Undefendable: The Story of a Town Under Fire by Sulari Gentill (Editor), Sarah Kynaston (Editor)

 ‘We were told our town was undefendable!’

On 2 January 2020, the township of Batlow (population 1313) was declared ‘undefendable’, and its citizens were advised to flee while they could. This was during the devastating Black Summer Bushfires of 2019-2020. I remember it well.  Much of south-eastern Australia was on fire or under threat. My personal focus was on Adaminaby (161 kms from Batlow via the Snowy Mountains Highway) and on the fires south-west of Sydney near Tahmoor, and then on fires creeping close to Canberra. There were many fires burning across New South Wales, Victoria, and South Australia.

Here are some of the statistics:

34 lives lost.

18.6 million hectares of land and forests destroyed.

3 billion mammals, birds, and reptiles lost.

Horrific fires, horrific damage.

So, how did Batlow manage to survive the fires? While many evacuated, others stayed to fight for their community. This book is a collection of stories, poems and photographs from the people of Batlow. Volunteers saved the town: fighting fires, manning communications, preparing, and distributing food and water, looking out for each other and (where possible) for pets and livestock.

These are some of the stories from those who were there. The editors, Sulari Gentill and Sarah Kynaston, tell us a little about each of the people who have contributed and their connections to the community. Not every property could be saved but given the intensity of the megablaze threatening Batlow, it is astonishing that so much was saved.

And who were the volunteers? From farmers to tradesmen and teachers, from retirees to those who had just finished school. Everyday people fighting for their community and their livelihoods. Each one of them a hero.

This book is important. This is not a media presentation or a political interpretation of events. This book is a collection of memories by those directly affected, by those who fought to save Batlow, those who evacuated and includes a focus on the future.

Jennifer Cameron-Smith

Book 2 in my 2023 Nonfiction Reader Challenge. I’ve entered as a ‘Nonfiction Grazer’ and this book should be included under the heading of ‘Memoir’.

Adaminaby, NSW, October 2021

For the past three months, because of COVID-19 related lockdowns in either (or both) the ACT and NSW, we have been unable to travel to our holiday home in Adaminaby. Last Friday, we were able to travel there and mow the (overgrown) grass and attend to some home maintenance issues.

Each morning on Saturday, Sunday and Monday I set out on my favourite 11km (return) walk along the Yaouk Road. The photographs below were taken at the beginning of two of the walks, when the sun was just peeping over the hills.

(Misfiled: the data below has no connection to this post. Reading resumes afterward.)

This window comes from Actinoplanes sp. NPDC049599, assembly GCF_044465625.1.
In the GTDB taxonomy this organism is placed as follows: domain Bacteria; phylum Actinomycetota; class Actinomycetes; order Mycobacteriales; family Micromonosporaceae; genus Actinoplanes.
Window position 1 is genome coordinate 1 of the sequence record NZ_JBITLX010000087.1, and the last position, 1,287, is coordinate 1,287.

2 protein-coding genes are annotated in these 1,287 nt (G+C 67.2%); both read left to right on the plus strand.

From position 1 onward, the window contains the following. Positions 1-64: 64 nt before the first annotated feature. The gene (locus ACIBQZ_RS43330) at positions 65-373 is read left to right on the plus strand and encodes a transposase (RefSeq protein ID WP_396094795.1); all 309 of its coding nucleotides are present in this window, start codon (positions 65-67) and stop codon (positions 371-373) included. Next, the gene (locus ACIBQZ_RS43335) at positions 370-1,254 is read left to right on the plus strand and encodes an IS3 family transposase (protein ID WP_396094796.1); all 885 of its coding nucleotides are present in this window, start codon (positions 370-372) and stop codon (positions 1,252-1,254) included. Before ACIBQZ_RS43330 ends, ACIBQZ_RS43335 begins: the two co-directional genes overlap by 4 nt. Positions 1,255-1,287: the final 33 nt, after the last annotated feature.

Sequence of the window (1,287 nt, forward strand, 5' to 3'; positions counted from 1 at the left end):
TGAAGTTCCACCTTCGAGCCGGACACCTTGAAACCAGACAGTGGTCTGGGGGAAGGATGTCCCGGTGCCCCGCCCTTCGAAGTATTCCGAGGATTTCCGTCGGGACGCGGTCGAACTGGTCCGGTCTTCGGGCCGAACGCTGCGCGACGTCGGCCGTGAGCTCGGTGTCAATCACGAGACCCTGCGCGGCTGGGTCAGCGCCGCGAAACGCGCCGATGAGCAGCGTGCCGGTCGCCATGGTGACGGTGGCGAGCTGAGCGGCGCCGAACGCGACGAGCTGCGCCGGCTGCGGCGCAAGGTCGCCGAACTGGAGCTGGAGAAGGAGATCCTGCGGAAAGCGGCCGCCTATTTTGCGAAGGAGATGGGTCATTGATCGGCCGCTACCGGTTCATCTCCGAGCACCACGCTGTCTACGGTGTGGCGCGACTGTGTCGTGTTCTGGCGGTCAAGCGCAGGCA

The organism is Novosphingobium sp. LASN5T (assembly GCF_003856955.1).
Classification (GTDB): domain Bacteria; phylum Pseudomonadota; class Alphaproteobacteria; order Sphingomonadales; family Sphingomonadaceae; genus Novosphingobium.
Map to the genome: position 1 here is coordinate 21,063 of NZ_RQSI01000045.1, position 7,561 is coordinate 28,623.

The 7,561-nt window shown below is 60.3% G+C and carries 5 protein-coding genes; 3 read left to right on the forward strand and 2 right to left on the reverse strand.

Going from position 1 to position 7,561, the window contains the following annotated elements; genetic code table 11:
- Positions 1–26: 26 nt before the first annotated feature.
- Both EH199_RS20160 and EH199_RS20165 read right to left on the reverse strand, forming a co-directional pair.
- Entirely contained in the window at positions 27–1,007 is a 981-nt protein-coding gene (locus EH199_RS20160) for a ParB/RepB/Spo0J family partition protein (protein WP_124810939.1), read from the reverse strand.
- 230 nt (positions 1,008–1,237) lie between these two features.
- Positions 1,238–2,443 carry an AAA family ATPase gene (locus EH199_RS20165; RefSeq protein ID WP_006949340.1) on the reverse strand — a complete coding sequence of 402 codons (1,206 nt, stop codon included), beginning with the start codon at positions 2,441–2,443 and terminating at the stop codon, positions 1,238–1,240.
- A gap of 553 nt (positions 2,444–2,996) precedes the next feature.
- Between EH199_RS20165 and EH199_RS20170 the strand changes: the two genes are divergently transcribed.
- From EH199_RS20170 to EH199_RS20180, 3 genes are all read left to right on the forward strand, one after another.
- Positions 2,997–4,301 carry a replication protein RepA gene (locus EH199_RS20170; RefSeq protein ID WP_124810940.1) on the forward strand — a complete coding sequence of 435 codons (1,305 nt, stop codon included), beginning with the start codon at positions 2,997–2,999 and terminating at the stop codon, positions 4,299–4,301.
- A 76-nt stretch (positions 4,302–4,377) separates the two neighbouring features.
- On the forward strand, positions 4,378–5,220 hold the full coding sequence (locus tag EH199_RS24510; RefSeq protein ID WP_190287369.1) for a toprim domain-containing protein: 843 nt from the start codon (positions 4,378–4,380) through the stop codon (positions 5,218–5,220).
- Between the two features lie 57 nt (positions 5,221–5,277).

I was pleased to be back: I have missed the town and these walks.

Snowy Mountains Daughter by Alissa Callen

‘Clancy Parker didn’t need to leave the rugged embrace of the high country to know who she was and where she belonged.’

The fictional town of Bundilla in Australia’s high country provides the setting for Ms Callen’s latest novel. Bundilla is a close-knit community, a place where peony farmer Clancy Parker feels at home even if she must remain alone. The man she loved is long gone.

Heath MacBride, a talented artist once called Bundilla home. He left to pursue his art, something his father would never accept. But family is always complicated, and with his father in poor health, Heath returns for a short period to support his mother. He has accepted a commission to paint a mural on Bundilla’s water tower. Clancy’s brother Rowan, Heath’s best friend, arranges for Heath to stay on the Parker family property, Ashcroft.

Meet Bundy, an independent free-spirited kelpie, who belongs to no-one but helps many. Bundy shadows Heath, helps out at the school, and is a wonderful mascot for Bundilla.  It is almost inevitable that Bundy will be part of the mural on the water tower.

And, while Clancy, Heath and Bundy are central to this story, Ms Callen has introduced a wonderful caste of supporting characters. These include Clancy’s best friend, Brenna, Mabel the local journalist, and the formidable elderly twins Millicent and Beatrice Amos. Each character has a part to play.

While Clancy can tell that Heath is troubled, she seems unable to breach the defences he has built. Why can’t Heath confide in her? Heath’s father is failing, and his mother is struggling.  Why is Heath’s father so hostile towards him?

I really enjoyed this novel, with its mixture of romance and secrets. I could imagine the Misses Amos reigning over meetings of the book club and felt great sympathy for Heath’s mother as she tries to keep her husband safe from the ravages of his dementia.

What does the future hold for Heath and Clancy and for Bundilla? Please do not make us wait too long to find out, Ms Callen.

Note: My thanks to NetGalley and Harlequin Australia for providing me with a free electronic copy of this book for review purposes. 

Jennifer Cameron-Smith